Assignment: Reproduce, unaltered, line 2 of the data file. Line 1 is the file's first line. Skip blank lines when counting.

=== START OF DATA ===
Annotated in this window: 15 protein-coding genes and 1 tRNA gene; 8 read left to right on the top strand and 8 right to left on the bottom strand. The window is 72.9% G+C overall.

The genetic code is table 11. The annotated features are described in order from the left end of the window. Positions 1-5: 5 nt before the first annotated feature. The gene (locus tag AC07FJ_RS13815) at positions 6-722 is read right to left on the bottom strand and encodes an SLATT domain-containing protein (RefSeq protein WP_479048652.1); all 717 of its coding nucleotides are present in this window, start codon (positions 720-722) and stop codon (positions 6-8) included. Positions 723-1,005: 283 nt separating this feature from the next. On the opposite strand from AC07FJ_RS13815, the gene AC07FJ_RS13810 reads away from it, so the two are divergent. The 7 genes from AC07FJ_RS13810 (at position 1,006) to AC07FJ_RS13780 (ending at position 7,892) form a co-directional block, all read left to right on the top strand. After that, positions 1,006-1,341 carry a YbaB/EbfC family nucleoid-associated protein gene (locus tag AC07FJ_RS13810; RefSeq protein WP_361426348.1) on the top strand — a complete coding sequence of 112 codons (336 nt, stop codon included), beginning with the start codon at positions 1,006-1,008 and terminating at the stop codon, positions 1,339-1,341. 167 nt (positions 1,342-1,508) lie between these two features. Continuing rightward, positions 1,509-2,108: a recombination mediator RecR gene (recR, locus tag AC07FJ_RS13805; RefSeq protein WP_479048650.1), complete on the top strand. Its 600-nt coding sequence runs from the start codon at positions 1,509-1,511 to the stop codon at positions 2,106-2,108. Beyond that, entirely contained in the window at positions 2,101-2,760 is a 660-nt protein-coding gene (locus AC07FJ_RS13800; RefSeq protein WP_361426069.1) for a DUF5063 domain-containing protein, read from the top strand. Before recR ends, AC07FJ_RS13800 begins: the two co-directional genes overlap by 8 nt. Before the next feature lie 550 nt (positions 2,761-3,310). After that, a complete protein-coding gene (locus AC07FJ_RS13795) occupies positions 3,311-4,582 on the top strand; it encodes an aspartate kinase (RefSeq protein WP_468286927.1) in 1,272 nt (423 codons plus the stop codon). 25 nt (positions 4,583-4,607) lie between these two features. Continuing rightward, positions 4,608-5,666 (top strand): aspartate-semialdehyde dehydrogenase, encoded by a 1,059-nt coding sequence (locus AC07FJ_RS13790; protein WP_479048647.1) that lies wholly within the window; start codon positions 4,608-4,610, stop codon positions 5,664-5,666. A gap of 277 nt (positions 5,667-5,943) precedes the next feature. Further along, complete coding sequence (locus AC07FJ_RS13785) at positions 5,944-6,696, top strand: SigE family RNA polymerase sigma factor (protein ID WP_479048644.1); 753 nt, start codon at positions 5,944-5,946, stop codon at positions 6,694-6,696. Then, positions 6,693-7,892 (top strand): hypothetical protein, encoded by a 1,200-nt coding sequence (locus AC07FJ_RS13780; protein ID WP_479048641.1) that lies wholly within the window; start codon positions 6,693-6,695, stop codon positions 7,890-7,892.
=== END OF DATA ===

The genetic code is table 11. The annotated features are described in order from the left end of the window. Positions 1-5: 5 nt before the first annotated feature. The gene (locus tag AC07FJ_RS13815) at positions 6-722 is read right to left on the bottom strand and encodes an SLATT domain-containing protein (RefSeq protein WP_479048652.1); all 717 of its coding nucleotides are present in this window, start codon (positions 720-722) and stop codon (positions 6-8) included. Positions 723-1,005: 283 nt separating this feature from the next. On the opposite strand from AC07FJ_RS13815, the gene AC07FJ_RS13810 reads away from it, so the two are divergent. The 7 genes from AC07FJ_RS13810 (at position 1,006) to AC07FJ_RS13780 (ending at position 7,892) form a co-directional block, all read left to right on the top strand. After that, positions 1,006-1,341 carry a YbaB/EbfC family nucleoid-associated protein gene (locus tag AC07FJ_RS13810; RefSeq protein WP_361426348.1) on the top strand — a complete coding sequence of 112 codons (336 nt, stop codon included), beginning with the start codon at positions 1,006-1,008 and terminating at the stop codon, positions 1,339-1,341. 167 nt (positions 1,342-1,508) lie between these two features. Continuing rightward, positions 1,509-2,108: a recombination mediator RecR gene (recR, locus tag AC07FJ_RS13805; RefSeq protein WP_479048650.1), complete on the top strand. Its 600-nt coding sequence runs from the start codon at positions 1,509-1,511 to the stop codon at positions 2,106-2,108. Beyond that, entirely contained in the window at positions 2,101-2,760 is a 660-nt protein-coding gene (locus AC07FJ_RS13800; RefSeq protein WP_361426069.1) for a DUF5063 domain-containing protein, read from the top strand. Before recR ends, AC07FJ_RS13800 begins: the two co-directional genes overlap by 8 nt. Before the next feature lie 550 nt (positions 2,761-3,310). After that, a complete protein-coding gene (locus AC07FJ_RS13795) occupies positions 3,311-4,582 on the top strand; it encodes an aspartate kinase (RefSeq protein WP_468286927.1) in 1,272 nt (423 codons plus the stop codon). 25 nt (positions 4,583-4,607) lie between these two features. Continuing rightward, positions 4,608-5,666 (top strand): aspartate-semialdehyde dehydrogenase, encoded by a 1,059-nt coding sequence (locus AC07FJ_RS13790; protein WP_479048647.1) that lies wholly within the window; start codon positions 4,608-4,610, stop codon positions 5,664-5,666. A gap of 277 nt (positions 5,667-5,943) precedes the next feature. Further along, complete coding sequence (locus AC07FJ_RS13785) at positions 5,944-6,696, top strand: SigE family RNA polymerase sigma factor (protein ID WP_479048644.1); 753 nt, start codon at positions 5,944-5,946, stop codon at positions 6,694-6,696. Then, positions 6,693-7,892 (top strand): hypothetical protein, encoded by a 1,200-nt coding sequence (locus AC07FJ_RS13780; protein ID WP_479048641.1) that lies wholly within the window; start codon positions 6,693-6,695, stop codon positions 7,890-7,892.